I will not say, that no Calvinists have ever been so absurd as to deny free will, as meaning free agency, and implying responsibility: for what absurdity has not been maintained by some persons, in large bodies of men, all classed under one general name? But Calvin himself never intended to deny man's free agency. 'We reckon among the 'natural powers of man, to approve, to reject, to 'will, not to will, to endeavour, to resist; that 'is, to allow vanity, and refuse perfect goodness, 'to will evil, and to be unwilling to good.'—' He 'so matcheth the working of God with ours, that 'to will may be of nature, to will well of grace.'1 The doctrine of Calvin on this subject, as I can ascertain it, consists of three particulars, of which the denial of free agency is not one. 1. That the will of fallen man is so entirely enslaved to his corrupt affections, that as far as left to himself, without the grace of God, he cannot in any thing will what is spiritually good, or do any thing towards it: that, however, his conscience may be alarmed, or his understanding convinced, yet his heart fights against the conviction, (cor repugnat,) and the determination of the will follows the dictate of the heart. 2. That, even for such things, as a man really willeth; as a carnal man willeth what would conduce to his health and temporal comfort, or a regenerate man willeth to obey and serve God; yet the will itself is so impaired and weakened by his fallen nature, that he is unable to carry his own purposes and resolutions into effect, against the corrupt desires of his heart; generally, in things relating to mere heathen virtue; always, without the continual help of God, in things spiritually good. "It is God that worketh in us both to will "and to do." 3. That, where the volition has no impediment from either the moral or the spiritual nature of the thing to be willed, it is not independent on God, but is limited and restrained by him in various ways. "There be many devices in the "heart of man, but the counsel of the Lord that "shall stand." 'When Solomon writeth, that '" the Lord holdeth the heart of the king in his 'hand, and inclineth it whithersoever he will, as 'the rivers of water;" under one species he com'prehends the whole kind; for, if the will of any 'one is free from all subjection, that belongeth es'pecially to the royal will, which in some respects 'exercises dominion over other wills: but, if that 'be bowed by the hand of God, neither is our will 'exempted from the same condition.'1 The first of these three particulars is most insisted on, but the others frequently are noticed. This may suffice to introduce our subject, as far as it will here be necessary.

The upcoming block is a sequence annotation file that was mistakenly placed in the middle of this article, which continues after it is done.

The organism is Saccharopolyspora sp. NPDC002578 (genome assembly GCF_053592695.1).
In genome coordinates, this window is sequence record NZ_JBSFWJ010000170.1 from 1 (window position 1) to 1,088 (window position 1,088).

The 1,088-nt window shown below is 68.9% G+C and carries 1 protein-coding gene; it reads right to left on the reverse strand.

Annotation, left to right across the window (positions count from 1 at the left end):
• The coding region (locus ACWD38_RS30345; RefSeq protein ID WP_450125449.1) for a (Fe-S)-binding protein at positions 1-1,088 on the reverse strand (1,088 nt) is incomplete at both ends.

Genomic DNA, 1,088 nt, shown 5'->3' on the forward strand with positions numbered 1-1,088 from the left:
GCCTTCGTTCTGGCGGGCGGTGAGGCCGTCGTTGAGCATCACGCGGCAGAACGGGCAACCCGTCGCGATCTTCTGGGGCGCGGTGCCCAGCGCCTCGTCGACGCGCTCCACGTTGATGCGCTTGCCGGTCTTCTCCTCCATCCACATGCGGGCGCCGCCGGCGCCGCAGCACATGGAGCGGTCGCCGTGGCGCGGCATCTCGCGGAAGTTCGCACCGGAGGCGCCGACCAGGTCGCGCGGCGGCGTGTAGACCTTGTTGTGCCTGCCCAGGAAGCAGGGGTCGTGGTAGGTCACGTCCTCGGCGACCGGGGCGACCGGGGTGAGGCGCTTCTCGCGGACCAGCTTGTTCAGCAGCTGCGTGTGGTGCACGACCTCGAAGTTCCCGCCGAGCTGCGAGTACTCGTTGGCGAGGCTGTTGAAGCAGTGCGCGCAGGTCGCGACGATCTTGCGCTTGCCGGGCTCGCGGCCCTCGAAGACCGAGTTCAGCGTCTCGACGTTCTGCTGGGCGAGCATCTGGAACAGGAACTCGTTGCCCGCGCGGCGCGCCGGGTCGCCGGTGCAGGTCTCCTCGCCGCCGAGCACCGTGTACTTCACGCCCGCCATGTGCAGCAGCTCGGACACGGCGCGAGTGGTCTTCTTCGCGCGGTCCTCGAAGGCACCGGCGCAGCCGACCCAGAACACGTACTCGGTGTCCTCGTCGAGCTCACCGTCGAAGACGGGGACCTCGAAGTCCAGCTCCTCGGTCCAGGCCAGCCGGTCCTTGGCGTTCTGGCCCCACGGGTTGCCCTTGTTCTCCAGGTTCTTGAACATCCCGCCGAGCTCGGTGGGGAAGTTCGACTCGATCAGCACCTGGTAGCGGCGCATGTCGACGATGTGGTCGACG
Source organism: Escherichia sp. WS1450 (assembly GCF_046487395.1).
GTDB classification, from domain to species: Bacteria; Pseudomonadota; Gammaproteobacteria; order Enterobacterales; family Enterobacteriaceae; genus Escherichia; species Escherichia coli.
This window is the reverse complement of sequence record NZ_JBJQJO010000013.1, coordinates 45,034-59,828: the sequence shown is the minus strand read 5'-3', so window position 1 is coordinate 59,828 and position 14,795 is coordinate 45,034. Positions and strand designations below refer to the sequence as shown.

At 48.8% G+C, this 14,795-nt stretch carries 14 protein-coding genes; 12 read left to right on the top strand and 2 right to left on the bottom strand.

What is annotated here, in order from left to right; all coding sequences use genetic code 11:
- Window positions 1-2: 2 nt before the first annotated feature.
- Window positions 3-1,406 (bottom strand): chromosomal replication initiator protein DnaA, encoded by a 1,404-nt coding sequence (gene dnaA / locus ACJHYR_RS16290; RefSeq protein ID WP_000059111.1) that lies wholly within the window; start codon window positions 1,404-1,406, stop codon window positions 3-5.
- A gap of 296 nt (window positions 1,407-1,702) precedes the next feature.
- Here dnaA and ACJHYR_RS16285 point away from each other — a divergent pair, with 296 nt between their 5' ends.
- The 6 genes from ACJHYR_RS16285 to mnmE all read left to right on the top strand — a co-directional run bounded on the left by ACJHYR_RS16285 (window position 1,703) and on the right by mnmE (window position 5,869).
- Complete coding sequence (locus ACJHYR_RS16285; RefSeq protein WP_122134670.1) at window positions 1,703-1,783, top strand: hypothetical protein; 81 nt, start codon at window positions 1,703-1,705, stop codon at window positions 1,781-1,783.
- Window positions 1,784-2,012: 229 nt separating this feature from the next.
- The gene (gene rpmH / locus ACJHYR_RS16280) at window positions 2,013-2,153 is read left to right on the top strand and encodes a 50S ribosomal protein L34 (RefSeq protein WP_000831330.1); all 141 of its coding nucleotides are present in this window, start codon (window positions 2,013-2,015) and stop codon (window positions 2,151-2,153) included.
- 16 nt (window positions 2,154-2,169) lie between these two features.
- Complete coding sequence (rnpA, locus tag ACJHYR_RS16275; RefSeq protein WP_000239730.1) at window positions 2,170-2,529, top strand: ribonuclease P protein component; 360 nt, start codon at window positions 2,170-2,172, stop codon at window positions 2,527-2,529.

'That man possesses free will, and that God by
* his Spirit influences this free will, without de'stroying it, is indisputably true; but how this is 'effected is to us an inexplicable mystery.'2
'Exactly to define the concurrence (concursus) 'of divine grace with the human will, and to say 'what grace alone performs, and what free will '(liberum arbitrium) may do with and under grace, 'is a matter of no little difficulty. This very thing * indeed perhaps may, not undeservedly, be placed 'by pious and learned men, among "the deep
* things of God," "his untraceable ways." But, 'however we may be ignorant of the manner of 'the thing, the thing itself is certainly to be 'firmly believed.'3 'If there is not the grace of
1 Calv. Inst. Book II. chap. iv. sect. 7. 'Ref. 37.
'Translation of Latin quotation from Bishop Bull. Ref. 36.